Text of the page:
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Rail in London

Construction of the three main rail projects in London depends on decisions from the Government, Railtrack, the shadow Strategic Rail Authority and the Rail Regulator.

Later this year decisions from all three will dictate whether Railtrack can raise the finance to pay for these schemes - CrossRail and the East London Line extension.

CrossRail came out of mothballs last year after the collapse of Railtrack's plans to integrate commuter trains and Tube trains on London Underground's sub-surface lines. 'The issue now is who will operate the system, ' said Arup director Mark Bostock.

Now the Government expects CrossRail to be a private finance project, it is possible a private consortium could build, finance and operate the scheme.

Failure of talks between Railtrack and LUL led the Department of the Environment Transport and the Regions to ask the shadow Strategic Rail Authority to produce a report on east west rail links across London. This is expected to go to Deputy Prime Minister John Prescott in October. One issue to be addressed will be track capacity on the existing rail network at each end of CrossRail.

Business lobbying group London First's transport director Irving Yass was also optimistic about prospects for the East London Line extension. He said that bidders for the new Connex south central rail franchise were already being asked to build the upgrade into their tender assumptions.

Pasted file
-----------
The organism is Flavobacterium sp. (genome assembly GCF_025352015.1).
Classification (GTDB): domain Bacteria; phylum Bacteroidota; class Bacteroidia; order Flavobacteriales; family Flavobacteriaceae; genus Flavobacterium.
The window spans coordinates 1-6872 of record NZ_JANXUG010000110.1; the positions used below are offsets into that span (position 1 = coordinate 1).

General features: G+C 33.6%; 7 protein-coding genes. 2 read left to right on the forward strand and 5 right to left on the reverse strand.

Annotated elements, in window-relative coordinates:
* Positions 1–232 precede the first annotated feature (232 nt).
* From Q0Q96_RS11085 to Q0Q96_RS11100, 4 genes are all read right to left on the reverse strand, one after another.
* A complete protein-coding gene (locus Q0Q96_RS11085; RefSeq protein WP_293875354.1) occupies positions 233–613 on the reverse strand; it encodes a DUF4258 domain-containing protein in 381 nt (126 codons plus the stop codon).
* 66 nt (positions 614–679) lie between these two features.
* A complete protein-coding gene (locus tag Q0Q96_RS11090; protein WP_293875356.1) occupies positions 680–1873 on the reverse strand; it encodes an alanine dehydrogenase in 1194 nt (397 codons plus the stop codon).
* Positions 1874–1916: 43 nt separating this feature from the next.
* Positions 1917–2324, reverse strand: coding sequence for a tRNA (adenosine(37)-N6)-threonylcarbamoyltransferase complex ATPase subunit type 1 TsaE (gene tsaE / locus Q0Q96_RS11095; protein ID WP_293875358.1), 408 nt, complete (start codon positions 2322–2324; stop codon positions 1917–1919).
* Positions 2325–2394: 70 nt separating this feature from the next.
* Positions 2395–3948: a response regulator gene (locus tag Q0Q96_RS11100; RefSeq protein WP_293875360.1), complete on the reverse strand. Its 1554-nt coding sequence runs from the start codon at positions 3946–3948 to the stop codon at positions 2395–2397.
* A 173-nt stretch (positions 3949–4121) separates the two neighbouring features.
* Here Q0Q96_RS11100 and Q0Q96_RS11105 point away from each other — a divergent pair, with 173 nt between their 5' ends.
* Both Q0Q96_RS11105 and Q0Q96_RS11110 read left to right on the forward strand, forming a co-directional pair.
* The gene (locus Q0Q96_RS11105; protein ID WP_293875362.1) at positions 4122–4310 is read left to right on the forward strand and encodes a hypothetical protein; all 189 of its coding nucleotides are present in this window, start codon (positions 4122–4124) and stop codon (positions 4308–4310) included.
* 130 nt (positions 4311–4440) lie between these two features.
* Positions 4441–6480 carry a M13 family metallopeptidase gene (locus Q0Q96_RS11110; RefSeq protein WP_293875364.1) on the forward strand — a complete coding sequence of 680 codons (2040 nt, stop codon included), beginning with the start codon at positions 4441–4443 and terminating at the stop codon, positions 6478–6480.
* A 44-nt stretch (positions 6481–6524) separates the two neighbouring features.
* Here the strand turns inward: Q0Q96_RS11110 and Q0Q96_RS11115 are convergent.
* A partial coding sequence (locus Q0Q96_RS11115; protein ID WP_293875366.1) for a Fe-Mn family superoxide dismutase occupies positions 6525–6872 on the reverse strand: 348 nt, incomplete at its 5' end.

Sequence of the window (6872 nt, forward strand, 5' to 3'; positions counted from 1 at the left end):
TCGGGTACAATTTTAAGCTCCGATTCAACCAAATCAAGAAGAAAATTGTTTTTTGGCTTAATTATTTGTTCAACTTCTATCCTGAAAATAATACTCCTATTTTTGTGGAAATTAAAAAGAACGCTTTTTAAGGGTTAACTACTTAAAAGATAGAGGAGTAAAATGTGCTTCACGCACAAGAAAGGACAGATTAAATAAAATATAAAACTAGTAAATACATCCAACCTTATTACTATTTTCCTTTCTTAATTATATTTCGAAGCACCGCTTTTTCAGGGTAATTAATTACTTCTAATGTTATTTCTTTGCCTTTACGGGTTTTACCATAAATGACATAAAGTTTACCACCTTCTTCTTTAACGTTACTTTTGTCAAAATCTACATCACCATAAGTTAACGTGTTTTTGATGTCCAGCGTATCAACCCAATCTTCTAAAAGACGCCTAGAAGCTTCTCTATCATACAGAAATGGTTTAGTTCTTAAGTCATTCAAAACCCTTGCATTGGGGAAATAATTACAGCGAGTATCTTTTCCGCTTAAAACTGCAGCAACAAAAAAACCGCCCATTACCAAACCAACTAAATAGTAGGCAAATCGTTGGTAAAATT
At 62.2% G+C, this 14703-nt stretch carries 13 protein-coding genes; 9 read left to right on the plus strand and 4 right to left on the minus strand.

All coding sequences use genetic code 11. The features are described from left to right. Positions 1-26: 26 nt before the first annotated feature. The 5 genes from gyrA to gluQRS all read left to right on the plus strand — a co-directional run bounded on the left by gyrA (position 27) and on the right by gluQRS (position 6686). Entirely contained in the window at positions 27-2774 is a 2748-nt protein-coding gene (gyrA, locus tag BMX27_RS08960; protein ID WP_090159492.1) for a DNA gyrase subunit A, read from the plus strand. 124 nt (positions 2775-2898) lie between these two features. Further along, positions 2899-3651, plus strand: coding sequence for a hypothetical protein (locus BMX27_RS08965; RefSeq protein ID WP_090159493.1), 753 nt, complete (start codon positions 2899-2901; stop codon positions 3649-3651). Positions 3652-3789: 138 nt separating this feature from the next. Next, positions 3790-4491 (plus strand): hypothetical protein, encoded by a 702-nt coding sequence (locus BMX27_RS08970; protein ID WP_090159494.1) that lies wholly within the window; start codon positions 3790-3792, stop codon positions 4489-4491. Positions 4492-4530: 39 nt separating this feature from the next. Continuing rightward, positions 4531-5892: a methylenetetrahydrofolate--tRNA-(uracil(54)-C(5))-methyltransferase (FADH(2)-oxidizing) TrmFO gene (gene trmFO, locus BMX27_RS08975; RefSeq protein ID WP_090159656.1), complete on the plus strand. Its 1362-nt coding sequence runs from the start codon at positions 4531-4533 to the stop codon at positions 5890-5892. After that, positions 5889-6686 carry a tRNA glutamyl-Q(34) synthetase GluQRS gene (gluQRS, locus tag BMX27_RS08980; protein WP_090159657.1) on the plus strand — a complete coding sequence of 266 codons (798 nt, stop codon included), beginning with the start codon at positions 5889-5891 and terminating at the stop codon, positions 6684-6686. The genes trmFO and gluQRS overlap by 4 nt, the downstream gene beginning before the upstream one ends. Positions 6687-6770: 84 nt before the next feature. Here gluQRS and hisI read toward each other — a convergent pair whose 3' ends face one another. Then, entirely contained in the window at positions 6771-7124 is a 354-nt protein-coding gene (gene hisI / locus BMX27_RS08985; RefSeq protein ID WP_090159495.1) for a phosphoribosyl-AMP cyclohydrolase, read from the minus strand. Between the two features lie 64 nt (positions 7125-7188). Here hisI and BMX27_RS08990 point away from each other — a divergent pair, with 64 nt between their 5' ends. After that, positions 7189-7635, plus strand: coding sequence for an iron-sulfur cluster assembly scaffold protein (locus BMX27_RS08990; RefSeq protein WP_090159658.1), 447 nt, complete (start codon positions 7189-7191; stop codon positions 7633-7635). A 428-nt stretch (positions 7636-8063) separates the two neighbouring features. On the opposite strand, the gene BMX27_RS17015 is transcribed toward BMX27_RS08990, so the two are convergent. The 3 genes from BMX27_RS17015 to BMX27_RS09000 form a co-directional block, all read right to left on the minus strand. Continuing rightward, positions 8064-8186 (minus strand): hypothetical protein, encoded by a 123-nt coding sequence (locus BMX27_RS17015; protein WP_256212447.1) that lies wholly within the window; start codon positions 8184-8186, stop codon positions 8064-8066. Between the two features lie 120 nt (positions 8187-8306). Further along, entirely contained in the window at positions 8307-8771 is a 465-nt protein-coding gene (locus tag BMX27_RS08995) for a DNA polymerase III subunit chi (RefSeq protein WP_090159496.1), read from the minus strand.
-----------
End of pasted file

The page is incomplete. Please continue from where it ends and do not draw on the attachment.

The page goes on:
As with CrossRail, Railtrack's plans for the East London Line depend on the outcome of the various reviews of track access charges and rail services being carried out by the Rail Regulator and the sSRA.

The project involves tying the line into the North London Line so trains can run from south east London to Wembley. Issues that need resolving include service patterns - some stations are only big enough for four car trains, so these will have to be interspersed with longer ones.

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